We’ll put away the former income, and use the latter to take care of our bills & expenses.
That leaves us with $4152.50 / month.
The average monthly rent in Calgary, Alberta for a 2 bedroom apartment is $1576 (crazy, I know).
That leaves you with $2576.50 for the rest of your expenses.
Let’s say your grocery bill for 2 people is $500 / month (can easily be less).
That leaves you with $2076.50.
Let’s say you’ve sold one vehicle and are using only one for transportation. I’d say $180 / month for gas is reasonable.
Left over: $1896.50
There are a whole bunch of other things that can come into play here: cell phone, insurance, education, shopping, vehicle maintenance, dining out, entertainment — most of which is variable and can be minimized, or cut out completely. In this scenario, we have roughly $1900 left over to pay for these expenses.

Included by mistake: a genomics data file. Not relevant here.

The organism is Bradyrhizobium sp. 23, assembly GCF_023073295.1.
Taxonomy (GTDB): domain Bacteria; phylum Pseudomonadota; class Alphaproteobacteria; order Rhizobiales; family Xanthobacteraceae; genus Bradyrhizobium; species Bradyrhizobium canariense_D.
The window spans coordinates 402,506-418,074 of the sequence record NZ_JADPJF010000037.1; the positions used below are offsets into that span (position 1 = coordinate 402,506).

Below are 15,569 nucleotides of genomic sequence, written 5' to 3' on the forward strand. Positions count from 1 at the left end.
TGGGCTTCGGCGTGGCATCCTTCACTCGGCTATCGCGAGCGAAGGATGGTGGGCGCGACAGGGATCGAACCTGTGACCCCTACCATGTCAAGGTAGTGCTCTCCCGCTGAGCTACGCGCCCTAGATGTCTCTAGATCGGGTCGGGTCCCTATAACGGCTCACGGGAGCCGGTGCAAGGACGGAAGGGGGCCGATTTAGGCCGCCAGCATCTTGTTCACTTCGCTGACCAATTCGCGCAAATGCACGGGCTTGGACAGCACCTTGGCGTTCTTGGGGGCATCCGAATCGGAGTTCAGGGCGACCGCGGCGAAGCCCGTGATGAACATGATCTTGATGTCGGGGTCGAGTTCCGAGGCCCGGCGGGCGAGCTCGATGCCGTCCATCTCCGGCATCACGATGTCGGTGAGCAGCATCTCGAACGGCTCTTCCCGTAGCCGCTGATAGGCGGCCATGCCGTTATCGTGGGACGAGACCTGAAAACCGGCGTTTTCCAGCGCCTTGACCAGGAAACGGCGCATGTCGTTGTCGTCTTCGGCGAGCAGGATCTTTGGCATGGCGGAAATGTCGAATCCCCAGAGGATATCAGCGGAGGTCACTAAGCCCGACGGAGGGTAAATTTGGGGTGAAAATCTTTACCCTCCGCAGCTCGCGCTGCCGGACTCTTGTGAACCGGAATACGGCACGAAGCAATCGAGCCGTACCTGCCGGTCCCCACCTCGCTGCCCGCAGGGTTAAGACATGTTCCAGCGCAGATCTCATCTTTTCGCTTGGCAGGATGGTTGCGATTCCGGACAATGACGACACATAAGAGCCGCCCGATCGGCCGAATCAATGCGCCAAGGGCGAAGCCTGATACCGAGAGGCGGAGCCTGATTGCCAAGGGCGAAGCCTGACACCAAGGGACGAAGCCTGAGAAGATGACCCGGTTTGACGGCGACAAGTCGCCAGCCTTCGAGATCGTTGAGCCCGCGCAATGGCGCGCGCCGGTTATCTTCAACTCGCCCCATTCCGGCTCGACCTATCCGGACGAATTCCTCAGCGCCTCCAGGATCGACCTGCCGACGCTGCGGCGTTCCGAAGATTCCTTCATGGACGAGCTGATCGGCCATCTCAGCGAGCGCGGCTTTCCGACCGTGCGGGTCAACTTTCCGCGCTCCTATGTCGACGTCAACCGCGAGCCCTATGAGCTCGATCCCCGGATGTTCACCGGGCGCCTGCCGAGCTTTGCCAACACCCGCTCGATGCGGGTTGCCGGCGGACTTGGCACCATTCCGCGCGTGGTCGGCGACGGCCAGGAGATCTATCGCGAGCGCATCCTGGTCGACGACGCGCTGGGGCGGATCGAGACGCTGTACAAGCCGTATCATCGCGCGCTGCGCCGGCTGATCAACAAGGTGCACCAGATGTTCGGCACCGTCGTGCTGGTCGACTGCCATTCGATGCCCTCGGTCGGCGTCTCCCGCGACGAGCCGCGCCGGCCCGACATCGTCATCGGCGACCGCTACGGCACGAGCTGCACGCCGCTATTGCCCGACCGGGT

A total budget of $4152.50 / month is entirely manageable. Of course, if you needed to dip into the other income for certain (necessary) expenses, that’s obviously OK.
Now let’s say you’ve managed to live on your $4152.50 budget, and put away the other income of $3333.33 / month.
That’s $40,000 of savings in one year!
In two years, you’ll have saved nearly $80,000 and can put that towards a down payment, or investments, etc.
There are many things you can do to greatly minimize your expenses. Here are a few resources worth checking out, if you’re serious about it:
- 33 Ways to Reduce Personal Debt
- 73 Great Debt Elimination Tips
- The Completely Achievable Path to Becoming a One-Income Family
Living on a single income has worked very well for Laura and I, and I bet it can work well for you and your family. Why not try to minimize your expenses and live entirely on a single income? I think you’ll be quite happy with the results (and the savings)!
I’d love to hear from you
Are you a D.I.N.K. couple? Do you have kids? Have you tried living on a single income? I’d love to know your thoughts and experiences. Feel free to share in the comment section below!
Thanks for reading,